On September 18, Cuban citizens abroad voted in a popular referendum on the country’s proposed Families Code, a comprehensive revamp of social policy that includes some of the world’s most progressive laws concerning women’s rights, familial rights, and LGBTQ+ rights.
On September 25, citizens in Cuba voted, and on September 26, president of the National Electoral Council (CEN) Alina Balsiero announced that approximately 67 percent of the Cuban population voted to approve the code, despite attempts to prevent its passing by the Catholic Church and other conservative groups inside and outside the country.
Some of the important social and economic guarantees included in Cuba’s new Families Code are:
- Equal marriage and adoption rights regardless of gender or sexual orientation.
- Parental rights can now be shared among extended and “non-traditional” family structures, including grandparents, step-parents, and surrogate parents.
- The right to assisted reproduction.
- The extension of labour rights to those who care full-time for children, seniors, or people with disabilities.
- The right to a family life free from violence.
- The codification of domestic violence penalties and the outlawing of corporal punishment (in Cuba, I learned that a parent’s decision to disown an LGBTQ+ child is considered domestic violence and is punished accordingly).
The Families Code also promotes the equal sharing of domestic responsibilities among household members and notes that parents have “responsibility” for children rather than “custody” over them, and they must therefore respect the dignity and integrity of the children and adolescents in their family.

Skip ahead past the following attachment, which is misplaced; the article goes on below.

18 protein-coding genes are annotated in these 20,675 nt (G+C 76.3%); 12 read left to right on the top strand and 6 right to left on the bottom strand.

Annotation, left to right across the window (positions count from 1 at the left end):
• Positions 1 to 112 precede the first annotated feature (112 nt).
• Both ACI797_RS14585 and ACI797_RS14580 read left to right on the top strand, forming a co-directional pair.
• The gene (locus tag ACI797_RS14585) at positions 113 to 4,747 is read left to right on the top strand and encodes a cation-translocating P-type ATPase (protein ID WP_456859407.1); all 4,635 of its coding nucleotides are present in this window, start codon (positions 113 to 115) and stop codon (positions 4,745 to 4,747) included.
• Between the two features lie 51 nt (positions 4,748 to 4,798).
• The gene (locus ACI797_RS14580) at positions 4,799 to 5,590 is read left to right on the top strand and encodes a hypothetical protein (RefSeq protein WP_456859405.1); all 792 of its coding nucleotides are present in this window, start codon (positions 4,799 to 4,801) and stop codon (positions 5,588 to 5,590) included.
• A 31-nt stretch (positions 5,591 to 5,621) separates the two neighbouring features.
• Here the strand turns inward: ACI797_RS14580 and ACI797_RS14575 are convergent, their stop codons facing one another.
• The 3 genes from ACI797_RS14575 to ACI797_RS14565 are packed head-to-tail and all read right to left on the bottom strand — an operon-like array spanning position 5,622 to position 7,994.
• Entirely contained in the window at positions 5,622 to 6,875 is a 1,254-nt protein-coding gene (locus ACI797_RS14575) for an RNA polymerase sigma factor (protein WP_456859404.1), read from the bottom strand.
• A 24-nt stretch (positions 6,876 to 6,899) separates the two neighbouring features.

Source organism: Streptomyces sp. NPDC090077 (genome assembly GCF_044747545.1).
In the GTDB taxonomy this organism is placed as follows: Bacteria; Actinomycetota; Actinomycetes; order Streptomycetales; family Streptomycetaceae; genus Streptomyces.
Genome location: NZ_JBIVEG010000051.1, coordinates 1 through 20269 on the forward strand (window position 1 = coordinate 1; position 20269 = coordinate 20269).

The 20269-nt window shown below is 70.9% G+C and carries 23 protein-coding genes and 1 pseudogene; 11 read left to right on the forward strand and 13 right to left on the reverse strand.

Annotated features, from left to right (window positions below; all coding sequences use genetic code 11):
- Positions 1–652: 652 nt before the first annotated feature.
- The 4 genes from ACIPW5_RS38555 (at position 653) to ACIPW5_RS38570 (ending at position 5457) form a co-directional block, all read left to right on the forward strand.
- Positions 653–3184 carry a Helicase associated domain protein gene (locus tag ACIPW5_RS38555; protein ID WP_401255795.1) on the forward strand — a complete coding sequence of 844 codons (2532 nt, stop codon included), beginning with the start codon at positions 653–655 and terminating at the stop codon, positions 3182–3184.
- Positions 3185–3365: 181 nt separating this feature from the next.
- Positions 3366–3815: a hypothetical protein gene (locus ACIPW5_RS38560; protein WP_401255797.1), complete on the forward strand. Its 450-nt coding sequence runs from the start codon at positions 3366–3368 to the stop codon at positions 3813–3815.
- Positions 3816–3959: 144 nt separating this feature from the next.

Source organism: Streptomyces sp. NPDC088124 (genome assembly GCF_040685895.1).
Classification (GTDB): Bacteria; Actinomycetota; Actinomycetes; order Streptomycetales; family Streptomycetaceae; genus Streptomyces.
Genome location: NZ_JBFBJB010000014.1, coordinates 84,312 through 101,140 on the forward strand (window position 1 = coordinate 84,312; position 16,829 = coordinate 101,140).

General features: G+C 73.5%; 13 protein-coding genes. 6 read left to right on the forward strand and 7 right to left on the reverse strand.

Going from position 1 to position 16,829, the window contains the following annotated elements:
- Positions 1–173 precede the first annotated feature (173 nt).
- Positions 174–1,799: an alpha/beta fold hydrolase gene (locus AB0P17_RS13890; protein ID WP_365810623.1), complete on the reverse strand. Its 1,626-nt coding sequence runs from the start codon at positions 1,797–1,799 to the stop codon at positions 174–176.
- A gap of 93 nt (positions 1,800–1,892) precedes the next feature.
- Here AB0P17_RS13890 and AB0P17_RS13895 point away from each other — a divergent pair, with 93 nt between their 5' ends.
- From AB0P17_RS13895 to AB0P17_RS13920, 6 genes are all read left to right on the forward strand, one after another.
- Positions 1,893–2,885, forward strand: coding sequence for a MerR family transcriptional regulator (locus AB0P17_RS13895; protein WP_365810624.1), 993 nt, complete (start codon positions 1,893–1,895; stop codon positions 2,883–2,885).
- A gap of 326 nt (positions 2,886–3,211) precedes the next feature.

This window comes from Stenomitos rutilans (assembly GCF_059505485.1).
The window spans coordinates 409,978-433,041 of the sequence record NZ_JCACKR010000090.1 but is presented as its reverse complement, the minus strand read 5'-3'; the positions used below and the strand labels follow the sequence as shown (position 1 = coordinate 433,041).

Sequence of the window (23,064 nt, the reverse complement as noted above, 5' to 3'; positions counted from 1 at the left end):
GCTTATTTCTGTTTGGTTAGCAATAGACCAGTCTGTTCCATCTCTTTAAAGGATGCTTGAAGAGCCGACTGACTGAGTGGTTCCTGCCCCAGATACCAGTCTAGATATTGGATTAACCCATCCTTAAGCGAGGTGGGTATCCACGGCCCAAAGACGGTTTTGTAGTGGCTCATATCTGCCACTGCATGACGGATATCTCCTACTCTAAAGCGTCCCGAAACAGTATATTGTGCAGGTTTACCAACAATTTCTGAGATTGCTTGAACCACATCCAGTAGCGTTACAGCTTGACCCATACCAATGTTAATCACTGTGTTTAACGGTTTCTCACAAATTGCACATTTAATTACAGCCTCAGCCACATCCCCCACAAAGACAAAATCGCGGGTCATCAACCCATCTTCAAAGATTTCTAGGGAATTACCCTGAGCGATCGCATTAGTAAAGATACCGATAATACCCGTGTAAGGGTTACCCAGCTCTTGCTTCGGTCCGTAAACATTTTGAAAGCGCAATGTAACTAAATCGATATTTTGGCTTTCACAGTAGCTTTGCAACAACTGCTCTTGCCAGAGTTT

Since 1959, the Cuban government’s social policies have sought to enforce equal rights for men and women. In 1965, Cuba legalized abortion on the four grounds: “it is the woman who decides, it needs to take place at a hospital, it needs to be carried out by expert staff, and it needs to be totally free.” Nevertheless, discrimination against LGBTQ+ people was widespread throughout the 1970s and 1980s, to the degree that it was effectively institutionalized by the state.
When I visited Cuba in April and May of this year, I had the opportunity to meet Ramón Silverio, founder of the famous LGBTQ+ cultural centre El Mejunje in Santa Clara. In Silverio’s opinion, discrimination against LGBTQ+ people grew during this time because of the state’s decision to adopt a Soviet-style model of governance, which had the effect of strengthening rather than challenging the elements of machismo already present in the revolutionary state. Silverio also mentioned that current president Miguel Díaz-Canel, who was the first secretary of Villa Clara province in the 1990s, was a dedicated supporter of El Mejunje and encouraged parents to bring their children to the centre to increase their exposure to non-heteronormative relationships.
Cuba’s previous Family Code was written in 1976. It was one of only a few aspects of governance not addressed in the 2019 constitutional referendum, in which the socialist nature of the state was approved with an overwhelming 90 percent of the vote. However, the roots of the newly ratified Families Code go back to 2018, when government consultations with the public discovered widespread support for more progressive notions of marriage and family life. Therefore, after the 2019 constitutional referendum, authorities began work on the Families Code.